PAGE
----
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Images Of Eden - 'Soulrise' http://www.rocktopia.co.uk/media/reviews/photos/thumbnail/200x200s/ca/b2/1e/images-of-eden-soulrise-86-1543000616.jpg Hot

Added by Central Electronic Brain     November 23, 2018    
 
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If moody, song-centric Progressive Metal is your thing, you'll simply love 'Soulrise'.

A deliciously intriguing release that landed on my desk for review just as our deadline was looming, 'Soulrise' is the fourth full-length effort from American Progressive Metal act Images Of Eden.

Operating out of Phoenix, Arizona, what essentially started out as a proof of concept back in the late nineties is the steadfast vision of vocalist Gordon Tittsworth. Uncompromising in his approach, Tittsworth has seen a number of members come and go over the years – indeed, between 2006's 'Sunlight Of The Spirit' and 2011's appropriately titled 'Rebuilding The Ruins' effort the band effectively collapsed – but such life-altering setbacks have only seen him redouble his efforts to come back even stronger than before.

Mixing together Progressive (both Rock and Metal) elements with a classic Hard Rock dynamic and something decidedly more modern and antsy, the Images Of Eden sound comes across like a hybrid of Dream Theater, Rush, Queensrÿche and Fates Warning (to name but four), its clever use of constantly shifting moods and differing tempos making for a satisfyingly dramatic sojourn into the hinterlands of Progressive Metal.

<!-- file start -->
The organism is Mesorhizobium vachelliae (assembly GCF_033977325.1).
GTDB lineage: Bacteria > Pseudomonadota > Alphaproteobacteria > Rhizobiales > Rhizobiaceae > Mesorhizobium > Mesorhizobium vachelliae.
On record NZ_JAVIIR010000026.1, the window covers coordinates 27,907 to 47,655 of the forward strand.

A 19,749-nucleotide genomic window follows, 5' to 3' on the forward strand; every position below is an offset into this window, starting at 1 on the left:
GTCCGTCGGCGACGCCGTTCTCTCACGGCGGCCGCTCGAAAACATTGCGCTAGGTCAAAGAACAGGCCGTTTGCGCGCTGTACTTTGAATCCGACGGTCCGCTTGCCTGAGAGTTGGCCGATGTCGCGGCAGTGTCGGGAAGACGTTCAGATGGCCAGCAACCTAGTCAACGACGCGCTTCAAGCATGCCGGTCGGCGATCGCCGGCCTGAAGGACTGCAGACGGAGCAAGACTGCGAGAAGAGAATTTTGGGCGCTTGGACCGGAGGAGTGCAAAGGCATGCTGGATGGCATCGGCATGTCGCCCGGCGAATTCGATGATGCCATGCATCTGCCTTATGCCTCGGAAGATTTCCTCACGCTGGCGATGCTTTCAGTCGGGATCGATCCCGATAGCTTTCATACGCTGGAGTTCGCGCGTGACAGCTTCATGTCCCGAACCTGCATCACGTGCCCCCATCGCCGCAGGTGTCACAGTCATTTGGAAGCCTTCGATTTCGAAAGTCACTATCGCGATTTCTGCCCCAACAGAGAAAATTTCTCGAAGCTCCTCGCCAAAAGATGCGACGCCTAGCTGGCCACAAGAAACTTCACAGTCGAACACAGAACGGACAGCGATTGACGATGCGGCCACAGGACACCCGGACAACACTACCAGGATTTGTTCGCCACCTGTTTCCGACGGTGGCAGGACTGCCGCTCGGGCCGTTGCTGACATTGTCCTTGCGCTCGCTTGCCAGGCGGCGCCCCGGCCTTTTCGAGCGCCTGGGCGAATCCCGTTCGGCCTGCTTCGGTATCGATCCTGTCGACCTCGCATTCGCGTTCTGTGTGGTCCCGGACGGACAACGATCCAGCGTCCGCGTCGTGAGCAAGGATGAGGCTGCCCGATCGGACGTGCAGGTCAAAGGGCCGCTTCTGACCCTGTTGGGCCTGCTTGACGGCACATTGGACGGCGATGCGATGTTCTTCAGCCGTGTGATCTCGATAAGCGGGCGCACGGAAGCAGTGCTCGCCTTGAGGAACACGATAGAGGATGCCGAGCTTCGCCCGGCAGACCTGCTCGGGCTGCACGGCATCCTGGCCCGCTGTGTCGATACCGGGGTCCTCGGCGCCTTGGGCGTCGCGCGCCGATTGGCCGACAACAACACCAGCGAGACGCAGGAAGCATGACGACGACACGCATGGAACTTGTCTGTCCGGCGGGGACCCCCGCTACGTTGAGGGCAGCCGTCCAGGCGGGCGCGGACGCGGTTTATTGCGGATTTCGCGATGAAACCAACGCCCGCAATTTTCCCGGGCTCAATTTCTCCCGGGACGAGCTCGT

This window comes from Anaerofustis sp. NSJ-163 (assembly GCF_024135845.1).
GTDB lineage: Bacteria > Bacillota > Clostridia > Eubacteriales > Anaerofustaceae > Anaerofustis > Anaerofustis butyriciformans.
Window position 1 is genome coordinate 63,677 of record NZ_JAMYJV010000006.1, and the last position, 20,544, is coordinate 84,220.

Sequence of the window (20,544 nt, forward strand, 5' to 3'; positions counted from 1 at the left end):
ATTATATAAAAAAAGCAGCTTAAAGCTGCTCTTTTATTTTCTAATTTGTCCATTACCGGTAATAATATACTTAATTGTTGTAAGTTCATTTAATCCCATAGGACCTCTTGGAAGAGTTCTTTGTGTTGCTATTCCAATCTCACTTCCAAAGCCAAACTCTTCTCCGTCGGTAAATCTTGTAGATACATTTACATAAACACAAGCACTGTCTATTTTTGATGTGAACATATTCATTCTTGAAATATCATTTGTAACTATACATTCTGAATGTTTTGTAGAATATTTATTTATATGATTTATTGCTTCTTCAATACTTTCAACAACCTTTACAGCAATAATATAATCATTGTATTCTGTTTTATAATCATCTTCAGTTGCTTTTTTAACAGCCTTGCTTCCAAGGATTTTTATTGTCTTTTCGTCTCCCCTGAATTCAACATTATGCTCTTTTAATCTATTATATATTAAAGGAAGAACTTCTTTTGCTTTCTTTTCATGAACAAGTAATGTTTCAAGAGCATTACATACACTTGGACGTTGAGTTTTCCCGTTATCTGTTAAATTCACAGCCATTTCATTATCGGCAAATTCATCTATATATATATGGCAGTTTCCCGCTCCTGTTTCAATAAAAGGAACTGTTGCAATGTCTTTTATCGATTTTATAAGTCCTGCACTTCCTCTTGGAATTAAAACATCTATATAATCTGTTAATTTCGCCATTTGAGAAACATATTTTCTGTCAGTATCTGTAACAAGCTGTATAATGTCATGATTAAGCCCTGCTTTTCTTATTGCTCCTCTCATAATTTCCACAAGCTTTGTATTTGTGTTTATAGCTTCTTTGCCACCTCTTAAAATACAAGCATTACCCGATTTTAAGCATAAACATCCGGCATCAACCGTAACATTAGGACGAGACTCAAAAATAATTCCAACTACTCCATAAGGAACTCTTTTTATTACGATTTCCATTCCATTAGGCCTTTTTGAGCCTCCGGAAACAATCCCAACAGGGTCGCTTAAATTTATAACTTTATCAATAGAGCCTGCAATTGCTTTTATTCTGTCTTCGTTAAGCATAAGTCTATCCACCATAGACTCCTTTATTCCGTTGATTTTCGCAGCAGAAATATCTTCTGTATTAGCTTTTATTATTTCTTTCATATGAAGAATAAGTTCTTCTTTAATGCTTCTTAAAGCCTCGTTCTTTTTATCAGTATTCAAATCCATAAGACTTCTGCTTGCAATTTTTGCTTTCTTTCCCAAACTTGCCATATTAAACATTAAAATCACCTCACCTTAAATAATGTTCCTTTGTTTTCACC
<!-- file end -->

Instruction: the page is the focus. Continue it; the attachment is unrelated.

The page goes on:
Kicking off with the clipped staccato of 'Harvest Day', the album seems designed to offer plenty of pitfalls for the unwary, yet the more you listen to it, the more cohesive, nay impressive it sounds. 'Shield Me' has an equally acerbic bass riff, but the layering of guitars and vocals on top is as catchy as it is abrasive. 'Moonrise' lowers the tempo somewhat as it initially sees Tittsworth and company in a more reflective mood before gradually building into something Dream Theater would be proud to call their own. The epic, near ten minute title track 'Soulrise' is another genuine highlight – a rare beast that never really changes tempo, yet keeps you enthralled and emotionally invested throughout.

On the image front, the striking cover artwork captures the spirit of the music very well, whilst a clear, tight and bold production helps present the twelve songs within in a very favourable light indeed.

It has been a few years since I last touched base with Images Of Eden (I didn't even know this release was on the horizon), but it's been a great pleasure "rediscovering" them all over again.

If moody, song-centric Progressive Metal is your thing, you'll simply love 'Soulrise'.

Dave Cockett

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